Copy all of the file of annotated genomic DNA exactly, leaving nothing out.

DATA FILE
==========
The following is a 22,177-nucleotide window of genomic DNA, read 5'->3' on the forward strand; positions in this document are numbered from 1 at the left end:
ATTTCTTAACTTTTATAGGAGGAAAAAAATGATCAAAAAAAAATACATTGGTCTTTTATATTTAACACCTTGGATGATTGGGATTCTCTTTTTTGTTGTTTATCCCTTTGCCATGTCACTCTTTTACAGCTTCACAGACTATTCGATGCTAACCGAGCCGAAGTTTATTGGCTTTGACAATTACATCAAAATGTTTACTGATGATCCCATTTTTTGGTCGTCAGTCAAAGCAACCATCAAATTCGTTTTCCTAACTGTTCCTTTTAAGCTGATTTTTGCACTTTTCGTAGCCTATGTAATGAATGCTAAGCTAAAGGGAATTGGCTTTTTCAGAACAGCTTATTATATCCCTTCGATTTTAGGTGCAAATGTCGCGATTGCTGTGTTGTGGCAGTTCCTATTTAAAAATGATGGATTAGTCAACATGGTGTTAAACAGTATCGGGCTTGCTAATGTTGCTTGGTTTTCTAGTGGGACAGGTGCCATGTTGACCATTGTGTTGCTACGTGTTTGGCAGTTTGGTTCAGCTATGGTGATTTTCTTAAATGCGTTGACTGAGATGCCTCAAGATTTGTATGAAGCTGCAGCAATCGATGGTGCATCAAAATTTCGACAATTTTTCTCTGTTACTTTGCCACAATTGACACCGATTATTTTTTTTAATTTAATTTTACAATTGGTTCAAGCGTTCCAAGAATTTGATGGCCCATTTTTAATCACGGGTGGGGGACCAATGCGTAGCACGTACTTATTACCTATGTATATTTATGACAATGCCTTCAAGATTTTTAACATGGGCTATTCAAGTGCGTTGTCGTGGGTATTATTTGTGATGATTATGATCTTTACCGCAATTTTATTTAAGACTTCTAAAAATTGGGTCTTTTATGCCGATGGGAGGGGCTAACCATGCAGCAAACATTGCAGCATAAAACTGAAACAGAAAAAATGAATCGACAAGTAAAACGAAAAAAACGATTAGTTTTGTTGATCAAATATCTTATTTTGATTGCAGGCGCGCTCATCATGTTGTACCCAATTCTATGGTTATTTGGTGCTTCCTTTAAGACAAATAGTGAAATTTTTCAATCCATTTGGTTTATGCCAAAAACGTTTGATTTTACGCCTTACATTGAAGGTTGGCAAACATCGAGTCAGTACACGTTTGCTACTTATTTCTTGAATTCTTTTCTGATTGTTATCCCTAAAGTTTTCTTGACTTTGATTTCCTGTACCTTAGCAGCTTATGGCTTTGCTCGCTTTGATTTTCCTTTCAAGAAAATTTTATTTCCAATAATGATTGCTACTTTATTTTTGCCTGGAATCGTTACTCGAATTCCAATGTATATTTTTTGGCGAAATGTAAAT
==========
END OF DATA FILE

The following is a 22,177-nucleotide window of genomic DNA, read 5'->3' on the forward strand; positions in this document are numbered from 1 at the left end:
ATTTCTTAACTTTTATAGGAGGAAAAAAATGATCAAAAAAAAATACATTGGTCTTTTATATTTAACACCTTGGATGATTGGGATTCTCTTTTTTGTTGTTTATCCCTTTGCCATGTCACTCTTTTACAGCTTCACAGACTATTCGATGCTAACCGAGCCGAAGTTTATTGGCTTTGACAATTACATCAAAATGTTTACTGATGATCCCATTTTTTGGTCGTCAGTCAAAGCAACCATCAAATTCGTTTTCCTAACTGTTCCTTTTAAGCTGATTTTTGCACTTTTCGTAGCCTATGTAATGAATGCTAAGCTAAAGGGAATTGGCTTTTTCAGAACAGCTTATTATATCCCTTCGATTTTAGGTGCAAATGTCGCGATTGCTGTGTTGTGGCAGTTCCTATTTAAAAATGATGGATTAGTCAACATGGTGTTAAACAGTATCGGGCTTGCTAATGTTGCTTGGTTTTCTAGTGGGACAGGTGCCATGTTGACCATTGTGTTGCTACGTGTTTGGCAGTTTGGTTCAGCTATGGTGATTTTCTTAAATGCGTTGACTGAGATGCCTCAAGATTTGTATGAAGCTGCAGCAATCGATGGTGCATCAAAATTTCGACAATTTTTCTCTGTTACTTTGCCACAATTGACACCGATTATTTTTTTTAATTTAATTTTACAATTGGTTCAAGCGTTCCAAGAATTTGATGGCCCATTTTTAATCACGGGTGGGGGACCAATGCGTAGCACGTACTTATTACCTATGTATATTTATGACAATGCCTTCAAGATTTTTAACATGGGCTATTCAAGTGCGTTGTCGTGGGTATTATTTGTGATGATTATGATCTTTACCGCAATTTTATTTAAGACTTCTAAAAATTGGGTCTTTTATGCCGATGGGAGGGGCTAACCATGCAGCAAACATTGCAGCATAAAACTGAAACAGAAAAAATGAATCGACAAGTAAAACGAAAAAAACGATTAGTTTTGTTGATCAAATATCTTATTTTGATTGCAGGCGCGCTCATCATGTTGTACCCAATTCTATGGTTATTTGGTGCTTCCTTTAAGACAAATAGTGAAATTTTTCAATCCATTTGGTTTATGCCAAAAACGTTTGATTTTACGCCTTACATTGAAGGTTGGCAAACATCGAGTCAGTACACGTTTGCTACTTATTTCTTGAATTCTTTTCTGATTGTTATCCCTAAAGTTTTCTTGACTTTGATTTCCTGTACCTTAGCAGCTTATGGCTTTGCTCGCTTTGATTTTCCTTTCAAGAAAATTTTATTTCCAATAATGATTGCTACTTTATTTTTGCCTGGAATCGTTACTCGAATTCCAATGTATATTTTTTGGCGAAATGTAAAT